2
$\begingroup$

I am considering particle filtering methods for the estimation of static and dynamic parameters. For the static parameters $\theta$, Liu and West (page 7, equation 3.1) describe an "artificial" perturbation: $$ \theta_{t+1} = \theta_t + \zeta_{t+1} $$ $$ \zeta_{t+1} \sim N(0, W_{t+1}) $$ in order to generate a sample from $p(\theta_{t+1} | D_t)$ before updating the sample based on the likelihood of the new data at time $t+1$ to obtain a sample from $p(\theta_{t+1} | D_{t+1})$. Note that the notation $\theta_t$ is used to mean that it denote the time $t$ posterior of $\theta$ and not that $\theta$ is a time-varying parameter.

Now adding this artificial perturbation increases the variance of the sample and so the estimate of the true posterior is over-dispersed. They describe a method in which you may perturb the samples without increasing the sample variance. That is, so: $$ V(\theta_{t+1} | D_t) = V(\theta_t | D_t) + W_{t+1} + 2C(\theta_t, \zeta_{t+1} | D_t) = V(\theta_t | D_t) $$ which implies: $$ C(\theta_t, \zeta_{t+1} | D) = -W_{t+1}/2 $$ (this is all from page 9 of Liu and West). They then state that approximating joint normality of $(\theta_t, \zeta_{t+1} | D_t)$ then implies: $$ \theta_{t+1} | \theta_t \sim N(A_{t+1} \theta_t + (1-A_{t+1}) \bar{\theta_t}, (1-A_{t+1}^2)V_t) $$ where: $$ A_{t+1} = I - W_{t+1}V_t^{-1}/2 $$ and the idea is that if $p(\theta_t | D_t)$ has finite mean $\bar{\theta}_t$ and variance matrix $V_t$, then the mean and variance matrix of $p(\theta_{t+1} | D_t)$ is also $\bar{\theta}_t$ and $V_t$.

My question: How do you derive this form of $\theta_{t+1} | \theta_t$? It makes sense but is not obvious (to me) how to get there, any advice whatsoever would be appreciated.

$\endgroup$

2 Answers 2

3
$\begingroup$

Answering my own question based on the help from @Taylor. A very nice proof of the results used is here, from which I have taken some notation.

For a multivariate normal vector $\boldsymbol{Y} \sim N(\boldsymbol{\mu}, \boldsymbol{\Sigma})$, consider partitioning $\boldsymbol{\mu}$ and $\boldsymbol{Y}$ into: \begin{equation} \begin{aligned} \boldsymbol\mu = \begin{bmatrix} \boldsymbol\mu_1 \\ \boldsymbol\mu_2 \end{bmatrix} \end{aligned} \qquad \text{and} \qquad \begin{aligned} \boldsymbol{Y}= \begin{bmatrix} \boldsymbol{y}_1 \\ \boldsymbol{y}_2 \end{bmatrix} \end{aligned} \end{equation} with a similar partition of $\boldsymbol{\Sigma}$ into: $$ \begin{bmatrix} \boldsymbol{\Sigma}_{11} & \boldsymbol{\Sigma}_{12} \\ \boldsymbol{\Sigma}_{21} & \boldsymbol{\Sigma}_{22} \end{bmatrix}. $$ The conditional distribution of the first partition given the second is then: $$ \boldsymbol{y}_1 | \boldsymbol{y}_2 \sim N(\boldsymbol{\mu}_1 + \boldsymbol{\Sigma}_{12} \boldsymbol{\Sigma}_{22}^{-1} (\boldsymbol{y}_2 - \boldsymbol{\mu}_2), \boldsymbol{\Sigma}_{11} - \boldsymbol{\Sigma}_{12}{\boldsymbol{\Sigma}_{22}}^{-1} \boldsymbol{\Sigma}_{21}). $$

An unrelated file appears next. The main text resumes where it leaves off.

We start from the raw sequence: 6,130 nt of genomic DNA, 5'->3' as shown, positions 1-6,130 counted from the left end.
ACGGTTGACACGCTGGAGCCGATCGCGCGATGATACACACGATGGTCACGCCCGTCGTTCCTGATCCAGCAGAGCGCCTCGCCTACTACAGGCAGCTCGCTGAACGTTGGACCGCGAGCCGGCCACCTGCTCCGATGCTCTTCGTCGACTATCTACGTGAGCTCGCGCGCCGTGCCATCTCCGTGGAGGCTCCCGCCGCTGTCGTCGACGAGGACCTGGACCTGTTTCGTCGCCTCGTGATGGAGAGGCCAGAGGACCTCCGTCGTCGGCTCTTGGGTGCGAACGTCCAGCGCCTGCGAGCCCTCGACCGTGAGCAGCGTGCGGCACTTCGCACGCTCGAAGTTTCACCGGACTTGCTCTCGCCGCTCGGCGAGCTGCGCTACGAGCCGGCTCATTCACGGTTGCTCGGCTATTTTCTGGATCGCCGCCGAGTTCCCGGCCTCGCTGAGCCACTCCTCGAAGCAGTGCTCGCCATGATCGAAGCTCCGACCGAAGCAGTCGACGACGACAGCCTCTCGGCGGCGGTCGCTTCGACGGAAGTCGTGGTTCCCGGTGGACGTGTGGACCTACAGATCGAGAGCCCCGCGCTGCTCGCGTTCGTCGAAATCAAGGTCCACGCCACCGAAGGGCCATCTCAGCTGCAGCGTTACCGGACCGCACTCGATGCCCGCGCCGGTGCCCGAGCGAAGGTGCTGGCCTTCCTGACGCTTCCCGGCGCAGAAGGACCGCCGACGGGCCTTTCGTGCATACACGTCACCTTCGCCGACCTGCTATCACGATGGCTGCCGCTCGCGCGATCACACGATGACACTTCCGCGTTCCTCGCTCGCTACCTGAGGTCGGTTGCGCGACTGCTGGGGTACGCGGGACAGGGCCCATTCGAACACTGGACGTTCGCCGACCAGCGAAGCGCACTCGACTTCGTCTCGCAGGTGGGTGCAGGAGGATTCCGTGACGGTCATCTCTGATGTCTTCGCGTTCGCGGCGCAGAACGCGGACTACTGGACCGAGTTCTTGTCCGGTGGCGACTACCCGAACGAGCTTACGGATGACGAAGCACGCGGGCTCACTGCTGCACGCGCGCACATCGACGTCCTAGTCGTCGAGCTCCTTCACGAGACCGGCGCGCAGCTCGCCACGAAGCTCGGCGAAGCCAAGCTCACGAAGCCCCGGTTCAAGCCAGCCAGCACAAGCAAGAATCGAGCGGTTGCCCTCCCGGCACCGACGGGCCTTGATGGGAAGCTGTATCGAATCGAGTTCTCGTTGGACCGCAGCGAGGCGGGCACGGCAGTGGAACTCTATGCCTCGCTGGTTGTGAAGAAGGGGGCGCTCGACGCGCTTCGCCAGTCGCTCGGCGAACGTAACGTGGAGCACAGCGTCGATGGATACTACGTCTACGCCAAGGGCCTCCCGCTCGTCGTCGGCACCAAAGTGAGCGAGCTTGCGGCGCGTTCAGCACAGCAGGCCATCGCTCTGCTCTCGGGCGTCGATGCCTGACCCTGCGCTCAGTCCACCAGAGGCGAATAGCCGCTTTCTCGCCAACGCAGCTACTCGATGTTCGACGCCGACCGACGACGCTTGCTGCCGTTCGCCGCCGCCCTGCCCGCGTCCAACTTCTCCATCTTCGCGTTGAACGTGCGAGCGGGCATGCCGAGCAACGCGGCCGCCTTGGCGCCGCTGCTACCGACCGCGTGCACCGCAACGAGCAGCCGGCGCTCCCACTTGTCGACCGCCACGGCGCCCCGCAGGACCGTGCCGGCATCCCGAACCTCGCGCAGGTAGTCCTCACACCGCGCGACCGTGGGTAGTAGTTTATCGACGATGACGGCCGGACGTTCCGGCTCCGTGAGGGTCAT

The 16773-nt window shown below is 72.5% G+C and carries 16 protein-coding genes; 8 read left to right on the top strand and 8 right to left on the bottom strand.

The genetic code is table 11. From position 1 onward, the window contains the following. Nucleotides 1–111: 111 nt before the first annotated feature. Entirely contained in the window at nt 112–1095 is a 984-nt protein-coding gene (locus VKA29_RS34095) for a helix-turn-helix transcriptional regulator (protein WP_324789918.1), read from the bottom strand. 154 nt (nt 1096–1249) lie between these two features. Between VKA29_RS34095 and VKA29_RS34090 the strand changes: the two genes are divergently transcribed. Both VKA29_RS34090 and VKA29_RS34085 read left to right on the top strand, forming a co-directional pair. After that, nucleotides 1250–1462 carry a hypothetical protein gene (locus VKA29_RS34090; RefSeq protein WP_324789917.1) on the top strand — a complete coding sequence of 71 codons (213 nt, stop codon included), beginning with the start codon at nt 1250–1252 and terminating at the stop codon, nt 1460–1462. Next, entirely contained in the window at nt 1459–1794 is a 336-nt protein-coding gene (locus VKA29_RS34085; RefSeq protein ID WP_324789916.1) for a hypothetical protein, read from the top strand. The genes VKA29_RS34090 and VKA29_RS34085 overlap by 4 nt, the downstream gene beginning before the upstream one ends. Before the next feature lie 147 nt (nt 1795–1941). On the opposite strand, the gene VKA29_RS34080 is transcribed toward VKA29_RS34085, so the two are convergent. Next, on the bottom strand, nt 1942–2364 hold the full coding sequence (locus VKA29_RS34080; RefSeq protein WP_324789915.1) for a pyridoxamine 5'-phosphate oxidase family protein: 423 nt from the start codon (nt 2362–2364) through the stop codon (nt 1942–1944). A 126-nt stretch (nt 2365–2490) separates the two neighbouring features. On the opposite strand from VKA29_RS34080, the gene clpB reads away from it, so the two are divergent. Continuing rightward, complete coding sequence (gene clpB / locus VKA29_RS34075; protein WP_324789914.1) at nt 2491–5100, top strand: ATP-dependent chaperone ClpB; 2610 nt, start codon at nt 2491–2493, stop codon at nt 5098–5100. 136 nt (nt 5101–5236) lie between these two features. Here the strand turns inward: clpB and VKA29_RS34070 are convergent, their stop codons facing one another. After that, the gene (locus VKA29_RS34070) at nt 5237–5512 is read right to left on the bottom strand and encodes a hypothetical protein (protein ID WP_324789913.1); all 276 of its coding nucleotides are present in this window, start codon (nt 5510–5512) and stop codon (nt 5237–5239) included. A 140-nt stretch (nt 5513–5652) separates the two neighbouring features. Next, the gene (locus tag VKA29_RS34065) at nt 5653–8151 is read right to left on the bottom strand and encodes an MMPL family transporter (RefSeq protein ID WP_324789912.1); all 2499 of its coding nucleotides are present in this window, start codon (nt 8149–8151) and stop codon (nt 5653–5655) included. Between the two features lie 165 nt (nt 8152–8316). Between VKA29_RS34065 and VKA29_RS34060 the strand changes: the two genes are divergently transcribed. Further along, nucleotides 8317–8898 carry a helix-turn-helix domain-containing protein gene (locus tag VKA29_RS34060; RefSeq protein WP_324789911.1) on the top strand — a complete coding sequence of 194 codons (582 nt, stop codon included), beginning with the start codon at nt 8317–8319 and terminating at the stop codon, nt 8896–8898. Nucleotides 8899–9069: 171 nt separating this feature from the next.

In this problem: $$ \begin{aligned} C(\boldsymbol{\theta}_{t+1}, \boldsymbol{\theta}_t | D_t) &= E(\boldsymbol{\theta}_{t+1} \boldsymbol{\theta}_t^\intercal | D_t) - E(\boldsymbol{\theta}_{t+1} | D_t)E(\boldsymbol{\theta}_t | D_t)^\intercal \\ &= E((\boldsymbol{\theta}_t + \boldsymbol{\zeta}_{t+1}) \boldsymbol{\theta}_t^\intercal | D_t) - \bar{\boldsymbol{\theta}_t}\bar{\boldsymbol{\theta}_t}^\intercal \\ &= E(\bar{\boldsymbol{\theta}_t}\bar{\boldsymbol{\theta}_t}^\intercal + \boldsymbol{\zeta}_{t+1} \boldsymbol{\theta}_t^\intercal | D_t) - \bar{\boldsymbol{\theta}_t}\bar{\boldsymbol{\theta}_t}^\intercal \\ &= E(\bar{\boldsymbol{\theta}_t}\bar{\boldsymbol{\theta}_t}^\intercal | D_t) + E(\boldsymbol{\zeta}_{t+1} \boldsymbol{\theta}_t^\intercal | D_t) - \bar{\boldsymbol{\theta}_t}\bar{\boldsymbol{\theta}_t}^\intercal \\ &= (\mathbf{V}_t + \bar{\boldsymbol{\theta}_t}\bar{\boldsymbol{\theta}_t}^\intercal ) + (-\frac{1}{2} \mathbf{W}_{t+1} + 0) - \bar{\boldsymbol{\theta}_t}\bar{\boldsymbol{\theta}_t}^\intercal \\ &= \mathbf{V}_t -\frac{1}{2} \mathbf{W}_{t+1} \\ \boldsymbol{\mu}_1 &= \boldsymbol{\mu}_2 = \bar{\boldsymbol{\theta}}_t \\ \boldsymbol{\Sigma}_{11} &= \boldsymbol{\Sigma}_{22} = \mathbf{V}_t \\ \boldsymbol{\Sigma}_{12} &= \boldsymbol{\Sigma}_{21} = \mathbf{V}_t -\frac{1}{2} \mathbf{W}_{t+1} \end{aligned} $$ and so the conditional normal evolution is: $$ \boldsymbol{\theta}_{t+1} | \boldsymbol{\theta}_t \sim N(\bar{\boldsymbol{\theta}}_t + (\mathbf{V}_t -\frac{1}{2} \mathbf{W}_{t+1}) \mathbf{V}_t^{-1} (\boldsymbol{\theta}_t -\bar{\boldsymbol{\theta}}_t), \mathbf{V}_t - (\mathbf{V}_t -\frac{1}{2} \mathbf{W}_{t+1}) \mathbf{V}_t^{-1} (\mathbf{V}_t -\frac{1}{2} \mathbf{W}_{t+1})) $$ which simplifies to: $$ \boldsymbol{\theta}_{t+1} | \boldsymbol{\theta}_t \sim N(\mathbf{A}_t \boldsymbol{\theta}_t + (\mathbf{I} - \mathbf{A}_t) \bar{\boldsymbol{\theta}}_t, (\mathbf{I} - \mathbf{A}_t^2) \mathbf{V}_t) $$ where: $$ \mathbf{A}_t = \mathbf{I} - \frac{1}{2} \mathbf{W}_{t+1} \mathbf{V}_t^{-1}. $$

$\endgroup$
1
+250
$\begingroup$

This follows from a property of multivariate normal random vectors. Here's a link: https://en.wikipedia.org/wiki/Multivariate_normal_distribution#Conditional_distributions

$\endgroup$
1
  • 1
    $\begingroup$ Didn't know/forgot about that result. I've worked it all out now - thanks! $\endgroup$
    – Jeff
    Jul 27, 2015 at 15:55

Your Answer

By clicking “Post Your Answer”, you agree to our terms of service and acknowledge you have read our privacy policy.

Not the answer you're looking for? Browse other questions tagged or ask your own question.